World iron ore prices are poised to make a run back over $US90 a tonne after more doubt was cast on the level of Vale’s 2019 production and exports and for the second time this year, Rio Tinto declared force majeure on exports from one of its WA loading facilities in the wake of Cyclone Veronica.
The Rio declaration will last for an unknown number of days and will involve an unknown amount of ore – it comes at a time when market nerves are volatile because of the steady run of bad news from Vale in the wake of the January 25 mine disaster in its southern mining complex.
The federal government’s latest resources and energy report estimates the disaster and problems with other mine dams could see Vale’s exports fall – in total Brazil’s exports could fall by 46 million tonnes this year according to the report.
But late last week Vale put its iron ore losses at up to 70 million tonnes of lump and fire ores (there is a small Brazilian export operation run by Anglo American that produces 26 million tonnes of ore a year but has had an unreliable history).
Vale’s chief financial officer Luciano Siani said on Thursday (March 28) in a conference call with analysts that the company now expects iron ore sales volumes in 2019 to be cut by 50-75 million tonnes, from a previously undisclosed target of 382 million tonnes of sales this year.
That includes around 11 million tonnes of missed pellet exports (Most of Vale’s high-quality pellets are produced from its southern mines where the disaster happened and many of the closed mines and their dams are located).
Siani told analysts that 2019 sales volumes would be reduced to 307-332 million tonnes, compared with 365.6 million tonnes of iron ore and pellets in 2018.
The new estimate for 2019 compares to an earlier target of 390 million tonnes. At best the shortfall could be between 50 and 60 million tonnes this year, tapering into 2020.
But there could be more cuts with news late last week that four other mine dams were closed and evacuations carried out because of fears the dam walls were unstable and could collapse.
These reports have seen the restart of the 30 million tonne a year Brucutu mine, Vale’s largest in Minas Gerais state, delayed. it was supposed to gear up to restart production last week after being closed for more than a month.
The confusion over Vale’s production and exports and Rio’s declaration saw iron ore prices rise on Friday, with the 62% Fe iron ore index price (including freight and insurance) rise $US2.13 or 2.5% to end at $US86.81 a tonne.
The Australia iron ore price (62% iron content on a fob or free on board basis – before freight costs) rose by 8.4% year-on-year to average $US75 a tonne in the March quarter of 2019, a four-year high, according to data from the federal Department of Industry’s latest resource bulletin.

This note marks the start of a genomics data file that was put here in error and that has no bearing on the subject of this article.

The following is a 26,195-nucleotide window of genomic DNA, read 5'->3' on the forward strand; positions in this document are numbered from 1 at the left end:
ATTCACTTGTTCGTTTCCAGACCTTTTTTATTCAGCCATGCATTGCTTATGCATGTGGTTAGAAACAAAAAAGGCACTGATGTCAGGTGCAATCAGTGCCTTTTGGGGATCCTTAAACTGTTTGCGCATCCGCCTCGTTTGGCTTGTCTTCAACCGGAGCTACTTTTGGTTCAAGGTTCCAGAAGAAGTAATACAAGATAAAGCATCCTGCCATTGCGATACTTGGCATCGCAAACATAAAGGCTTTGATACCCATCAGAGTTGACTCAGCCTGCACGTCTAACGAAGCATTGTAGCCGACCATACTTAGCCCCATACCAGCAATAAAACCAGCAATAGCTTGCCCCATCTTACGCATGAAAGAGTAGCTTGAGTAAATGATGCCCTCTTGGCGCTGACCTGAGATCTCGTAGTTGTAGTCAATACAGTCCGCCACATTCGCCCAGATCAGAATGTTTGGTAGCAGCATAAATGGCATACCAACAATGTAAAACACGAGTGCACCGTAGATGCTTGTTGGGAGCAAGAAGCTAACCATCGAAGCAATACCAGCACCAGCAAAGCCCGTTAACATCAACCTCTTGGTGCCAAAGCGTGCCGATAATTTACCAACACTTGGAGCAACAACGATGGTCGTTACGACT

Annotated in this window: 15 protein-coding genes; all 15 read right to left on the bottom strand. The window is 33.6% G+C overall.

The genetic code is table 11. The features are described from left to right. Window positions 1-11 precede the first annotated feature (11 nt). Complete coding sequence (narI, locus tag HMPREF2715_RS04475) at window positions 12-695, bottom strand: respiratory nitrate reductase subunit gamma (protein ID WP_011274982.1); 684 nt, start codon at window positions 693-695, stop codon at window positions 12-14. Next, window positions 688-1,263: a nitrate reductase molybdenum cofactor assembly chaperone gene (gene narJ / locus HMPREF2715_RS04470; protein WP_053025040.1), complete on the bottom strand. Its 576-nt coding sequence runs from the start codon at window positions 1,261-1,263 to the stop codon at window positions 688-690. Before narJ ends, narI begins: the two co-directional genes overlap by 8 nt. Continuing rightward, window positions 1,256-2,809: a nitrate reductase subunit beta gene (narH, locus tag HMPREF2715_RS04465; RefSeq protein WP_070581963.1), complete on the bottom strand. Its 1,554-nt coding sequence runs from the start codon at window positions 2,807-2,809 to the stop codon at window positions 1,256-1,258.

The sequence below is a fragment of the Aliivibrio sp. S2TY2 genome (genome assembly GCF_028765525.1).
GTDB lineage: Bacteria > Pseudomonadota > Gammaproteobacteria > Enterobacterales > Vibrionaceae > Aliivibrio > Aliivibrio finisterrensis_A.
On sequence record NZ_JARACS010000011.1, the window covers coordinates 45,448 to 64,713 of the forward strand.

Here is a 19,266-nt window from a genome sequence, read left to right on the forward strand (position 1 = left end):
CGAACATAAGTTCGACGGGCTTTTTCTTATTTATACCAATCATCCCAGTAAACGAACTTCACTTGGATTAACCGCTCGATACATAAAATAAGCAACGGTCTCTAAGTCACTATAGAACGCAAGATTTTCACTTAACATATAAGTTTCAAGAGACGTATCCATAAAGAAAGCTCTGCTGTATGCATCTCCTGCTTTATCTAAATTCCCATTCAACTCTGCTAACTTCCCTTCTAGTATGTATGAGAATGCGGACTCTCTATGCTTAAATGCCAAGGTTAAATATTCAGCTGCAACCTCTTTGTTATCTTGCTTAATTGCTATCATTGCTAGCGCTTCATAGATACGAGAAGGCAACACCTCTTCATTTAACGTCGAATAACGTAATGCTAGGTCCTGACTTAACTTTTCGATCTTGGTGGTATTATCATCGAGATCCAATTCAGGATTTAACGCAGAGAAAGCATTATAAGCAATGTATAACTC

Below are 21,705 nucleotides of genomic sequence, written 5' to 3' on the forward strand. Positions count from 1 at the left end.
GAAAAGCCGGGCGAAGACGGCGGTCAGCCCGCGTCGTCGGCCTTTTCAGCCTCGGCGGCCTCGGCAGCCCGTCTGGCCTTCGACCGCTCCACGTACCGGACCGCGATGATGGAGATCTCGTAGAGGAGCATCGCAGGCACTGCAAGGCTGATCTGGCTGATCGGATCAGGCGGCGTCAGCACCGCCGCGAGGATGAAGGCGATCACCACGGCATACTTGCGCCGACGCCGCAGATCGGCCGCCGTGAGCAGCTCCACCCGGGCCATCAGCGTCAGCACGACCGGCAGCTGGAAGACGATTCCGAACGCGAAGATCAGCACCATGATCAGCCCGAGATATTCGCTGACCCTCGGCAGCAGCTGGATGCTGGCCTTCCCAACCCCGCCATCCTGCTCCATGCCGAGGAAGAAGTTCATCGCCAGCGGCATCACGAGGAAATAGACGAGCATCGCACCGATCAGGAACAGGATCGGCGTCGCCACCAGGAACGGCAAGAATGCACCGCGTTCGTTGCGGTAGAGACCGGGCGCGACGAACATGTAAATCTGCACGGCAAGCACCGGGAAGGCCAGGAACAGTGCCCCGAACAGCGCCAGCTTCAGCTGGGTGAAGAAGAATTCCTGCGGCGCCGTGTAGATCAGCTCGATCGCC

The March quarter rise came off the back of a rebound in later 2018 and the January 25 disaster in Brazil and then mine dam closures (and production cuts) have pushed world iron ore prices (for 62%) or over $US90 a tonne briefly and over $US a tonne for 65% Fe ore produced by Vale.
Including freight and onboard costs (on a CFR basis), the Metal Bulletin Index rise more than 19% in the first quarter from their close at the end of December of $US72.73 a tonne.
The sharp rise in iron ore prices in the quarter and expectations of more to come saw BHP Group shares rise 2.3% to $38.49 last week, Rio Tinto shares were up 4% to $97.91 and Fortescue Metals Group closed at $7.11, up 7.9% for the week.
For the quarter BHP shares were up 12.45%, Rio shares leapt nearly 25% and Fortescue shares were among the best performers with a gain of just on 70%.
The latest forecast from the Federal Department of Industry’s quarterly resources and energy quarterly has lifted the Australia iron ore price (on a FOB or free on board basis) to average US$67 a tonne in 2019, following significant Brazilian mine closures — due to the Brumadinho dam collapse in that country.
That’s up from an average of $US62.60 in 2017-18. The 2018-19 budget forecast was $US55 a tonne, hence the expected rise in tax revenues in tomorrow night’s budget.
On Friday the Department of Industry, Innovation and Science’s resources and energy March quarterly report forecast a $74 billion this financial year with record export volumes, forecast to reach 847 million tonnes in 2018-19 June 30 year.
These figures may be tempered slightly by four to five lost shipping days from Pilbara ports because of cyclone Veronica last week. That could see shipments fall by around 12 million tonnes, worth more than $A1.2 billion.
But there will be additional losses after Rio Tinto declared force majeure on Friday on shipments from one of its Cape Lambert A terminal in the Pilbara for an unknown period of time. The facilities were damaged during Cyclone Veronica.
That terminal has a capacity of more than 85 million tonnes of ore a year. It is the second time this year that Rio Tinto has been forced to declare force majeure at Port Lambert.
In early January ore screening facilities were damaged by a fire and a number of days exports were lost. Rio says it will detail these losses in its March quarter production report on April 16.